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Fortified Products could be Harmful to Children

Update Date: Jun 24, 2014 11:46 AM EDT
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Over the years, more and more food and beverage products have been fortified with essential vitamins and minerals. Even though consumers tend to gravitate to these types of products, a new study is warning that eating too many fortified products could actually be detrimental to one's health. The new research out of the Environmental Working Group reported that almost 50 percent of young children end up with elevated levels of vitamin A, zinc and niacin that are considered to be dangerous.

"Heavily fortified foods may sound like a good thing, but it when it comes to children and pregnant women, excessive exposure to high nutrient levels could actually cause short or long-term health problems," Renee Sharp, EWG's research director and co-author of the report, said in a statement. "Manufacturers use vitamin and mineral fortification to sell their products, adding amounts in excess of what people need and more than might be prudent for young children to consume."

For this study, the EWG analyzed over 1,550 cereals and 1,000 snack bars. The researchers discovered that 114 cereals were fortified with vitamin A, zinc and/or niacin at levels that were 30 percent or more than the recommended daily values for adults. Some of the cereals included General Mills Total Raisin Bran, General Mills Wheaties Fuel and Kellogg's Cocoa Krispies. The team found that 27 popular snack bars, which included Balance Bars and Kind bars, contained 50 percent or more of the daily amount for at least one of the three nutrients recommended for adults.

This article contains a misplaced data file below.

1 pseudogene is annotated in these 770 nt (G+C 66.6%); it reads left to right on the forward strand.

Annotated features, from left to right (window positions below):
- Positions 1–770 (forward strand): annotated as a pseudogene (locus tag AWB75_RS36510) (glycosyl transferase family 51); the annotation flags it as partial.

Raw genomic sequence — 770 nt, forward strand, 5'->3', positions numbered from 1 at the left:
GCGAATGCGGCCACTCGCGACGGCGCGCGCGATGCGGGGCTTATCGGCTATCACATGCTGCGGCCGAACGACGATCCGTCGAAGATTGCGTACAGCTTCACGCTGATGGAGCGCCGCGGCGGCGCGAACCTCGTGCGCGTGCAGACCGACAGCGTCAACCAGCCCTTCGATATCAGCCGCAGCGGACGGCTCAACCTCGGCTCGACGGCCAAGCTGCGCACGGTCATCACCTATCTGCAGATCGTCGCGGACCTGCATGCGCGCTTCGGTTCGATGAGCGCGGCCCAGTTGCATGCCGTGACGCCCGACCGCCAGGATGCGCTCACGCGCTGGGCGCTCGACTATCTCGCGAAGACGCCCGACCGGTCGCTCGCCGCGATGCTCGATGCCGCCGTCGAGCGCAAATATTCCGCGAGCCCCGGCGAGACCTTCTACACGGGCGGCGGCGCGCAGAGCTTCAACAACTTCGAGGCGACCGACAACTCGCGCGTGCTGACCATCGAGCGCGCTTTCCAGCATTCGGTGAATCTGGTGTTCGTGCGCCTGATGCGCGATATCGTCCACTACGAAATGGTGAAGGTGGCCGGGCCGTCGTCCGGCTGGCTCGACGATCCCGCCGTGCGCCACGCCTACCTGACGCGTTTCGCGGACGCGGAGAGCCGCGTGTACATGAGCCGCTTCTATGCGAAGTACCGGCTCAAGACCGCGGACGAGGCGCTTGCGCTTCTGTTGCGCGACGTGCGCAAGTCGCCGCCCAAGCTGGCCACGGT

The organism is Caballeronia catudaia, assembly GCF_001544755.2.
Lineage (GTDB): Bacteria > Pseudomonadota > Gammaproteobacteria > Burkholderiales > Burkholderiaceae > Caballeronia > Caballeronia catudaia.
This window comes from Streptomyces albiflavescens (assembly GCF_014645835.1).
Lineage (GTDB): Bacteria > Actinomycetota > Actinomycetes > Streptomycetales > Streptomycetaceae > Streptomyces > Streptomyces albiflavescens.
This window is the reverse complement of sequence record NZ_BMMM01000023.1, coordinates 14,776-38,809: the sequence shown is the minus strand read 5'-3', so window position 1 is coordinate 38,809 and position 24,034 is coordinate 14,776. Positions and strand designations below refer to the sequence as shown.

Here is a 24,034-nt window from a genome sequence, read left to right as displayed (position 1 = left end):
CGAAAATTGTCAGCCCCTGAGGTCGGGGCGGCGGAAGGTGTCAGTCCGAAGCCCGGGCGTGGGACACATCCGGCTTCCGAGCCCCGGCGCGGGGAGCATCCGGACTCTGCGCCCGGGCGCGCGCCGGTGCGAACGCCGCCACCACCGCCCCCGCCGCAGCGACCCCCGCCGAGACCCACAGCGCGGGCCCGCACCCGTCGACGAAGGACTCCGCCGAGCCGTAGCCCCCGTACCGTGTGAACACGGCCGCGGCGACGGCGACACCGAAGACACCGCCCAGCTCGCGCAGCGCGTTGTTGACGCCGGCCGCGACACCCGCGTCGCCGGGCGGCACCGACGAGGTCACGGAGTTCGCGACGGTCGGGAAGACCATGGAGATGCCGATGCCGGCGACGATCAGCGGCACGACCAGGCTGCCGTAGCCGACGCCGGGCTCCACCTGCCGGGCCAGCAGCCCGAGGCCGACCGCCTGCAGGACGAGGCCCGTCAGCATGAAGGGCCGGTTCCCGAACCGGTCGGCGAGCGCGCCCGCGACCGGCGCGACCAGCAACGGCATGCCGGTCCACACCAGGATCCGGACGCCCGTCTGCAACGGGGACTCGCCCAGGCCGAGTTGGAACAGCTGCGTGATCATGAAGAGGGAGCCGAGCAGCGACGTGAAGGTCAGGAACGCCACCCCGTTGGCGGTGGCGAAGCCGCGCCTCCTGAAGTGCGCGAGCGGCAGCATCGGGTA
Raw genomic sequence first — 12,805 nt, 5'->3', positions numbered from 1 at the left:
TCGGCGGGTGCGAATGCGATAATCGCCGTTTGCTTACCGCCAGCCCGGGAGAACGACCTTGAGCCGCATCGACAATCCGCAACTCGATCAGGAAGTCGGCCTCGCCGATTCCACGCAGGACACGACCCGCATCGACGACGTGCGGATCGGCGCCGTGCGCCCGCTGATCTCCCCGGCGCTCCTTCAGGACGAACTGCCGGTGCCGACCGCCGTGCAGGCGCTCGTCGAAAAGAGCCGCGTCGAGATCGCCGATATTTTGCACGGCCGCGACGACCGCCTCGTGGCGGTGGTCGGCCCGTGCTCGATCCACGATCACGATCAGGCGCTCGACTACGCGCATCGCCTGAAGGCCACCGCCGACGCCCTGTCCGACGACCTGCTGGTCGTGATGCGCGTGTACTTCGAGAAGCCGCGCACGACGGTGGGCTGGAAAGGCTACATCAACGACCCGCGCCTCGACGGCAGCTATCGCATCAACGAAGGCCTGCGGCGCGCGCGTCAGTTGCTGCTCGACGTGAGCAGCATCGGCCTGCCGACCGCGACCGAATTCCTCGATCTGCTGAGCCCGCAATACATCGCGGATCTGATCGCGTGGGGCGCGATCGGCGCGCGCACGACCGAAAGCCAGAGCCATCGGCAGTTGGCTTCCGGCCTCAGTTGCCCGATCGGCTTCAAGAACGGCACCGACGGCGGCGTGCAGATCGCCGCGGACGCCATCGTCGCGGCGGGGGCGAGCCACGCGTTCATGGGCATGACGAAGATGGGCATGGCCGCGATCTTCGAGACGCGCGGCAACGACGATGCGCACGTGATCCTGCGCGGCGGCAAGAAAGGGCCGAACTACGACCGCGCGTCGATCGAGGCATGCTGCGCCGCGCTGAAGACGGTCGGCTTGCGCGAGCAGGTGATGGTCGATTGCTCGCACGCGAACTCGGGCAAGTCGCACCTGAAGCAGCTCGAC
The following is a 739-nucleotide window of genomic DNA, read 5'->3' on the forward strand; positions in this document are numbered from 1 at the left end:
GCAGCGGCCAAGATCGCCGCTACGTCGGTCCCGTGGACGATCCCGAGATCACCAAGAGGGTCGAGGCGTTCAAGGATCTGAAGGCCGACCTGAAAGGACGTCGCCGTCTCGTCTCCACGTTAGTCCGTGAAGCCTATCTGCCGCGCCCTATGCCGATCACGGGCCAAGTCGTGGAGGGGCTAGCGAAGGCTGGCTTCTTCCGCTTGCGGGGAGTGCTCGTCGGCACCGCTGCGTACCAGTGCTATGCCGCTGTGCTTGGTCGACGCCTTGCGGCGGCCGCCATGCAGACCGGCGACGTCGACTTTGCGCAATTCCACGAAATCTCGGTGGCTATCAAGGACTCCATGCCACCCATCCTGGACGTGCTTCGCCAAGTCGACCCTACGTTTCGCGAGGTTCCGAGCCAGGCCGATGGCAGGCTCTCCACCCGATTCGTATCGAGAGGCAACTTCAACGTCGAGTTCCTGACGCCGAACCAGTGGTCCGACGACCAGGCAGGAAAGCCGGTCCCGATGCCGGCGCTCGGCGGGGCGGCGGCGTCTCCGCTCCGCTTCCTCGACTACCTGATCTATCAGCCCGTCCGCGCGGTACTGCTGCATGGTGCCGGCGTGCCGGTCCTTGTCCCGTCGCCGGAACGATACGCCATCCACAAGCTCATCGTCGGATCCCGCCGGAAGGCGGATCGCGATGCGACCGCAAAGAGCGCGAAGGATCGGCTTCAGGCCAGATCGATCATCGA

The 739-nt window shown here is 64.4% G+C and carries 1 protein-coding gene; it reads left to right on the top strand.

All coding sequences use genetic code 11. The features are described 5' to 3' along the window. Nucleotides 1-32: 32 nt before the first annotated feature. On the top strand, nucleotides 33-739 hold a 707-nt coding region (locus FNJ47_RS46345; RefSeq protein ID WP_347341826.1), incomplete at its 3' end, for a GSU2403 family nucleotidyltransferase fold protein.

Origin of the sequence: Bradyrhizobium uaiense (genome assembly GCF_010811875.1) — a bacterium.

"In other words, when a parent picks up a box of cereal and sees that one serving provides 50 percent of the Daily Value for vitamin A, he or she may think that it provides 50 percent of a child's recommended intake," said Olga Naidenko, Ph.D, an EWG research consultant and co-author of the report. "But he or she would most likely be wrong, since the Daily Values are based on an adult's dietary needs."

According to the researchers, consuming too much vitamin A can lead to liver damage, skeletal abnormalities and hair loss. For pregnant women, excessive levels could lead to birth defects and abnormalities. Elevated levels of zinc negatively affect cooper absorption, red and white blood cells and immune function.

The EWG concluded that the U.S. Food and Drug Administration (FDA) should update and regulate the amount of fortified vitamins and minerals that goes into these products. Parents need to be better aware of what they are feeding their children as well. The full report, "How Much is Too Much?" can be found here.

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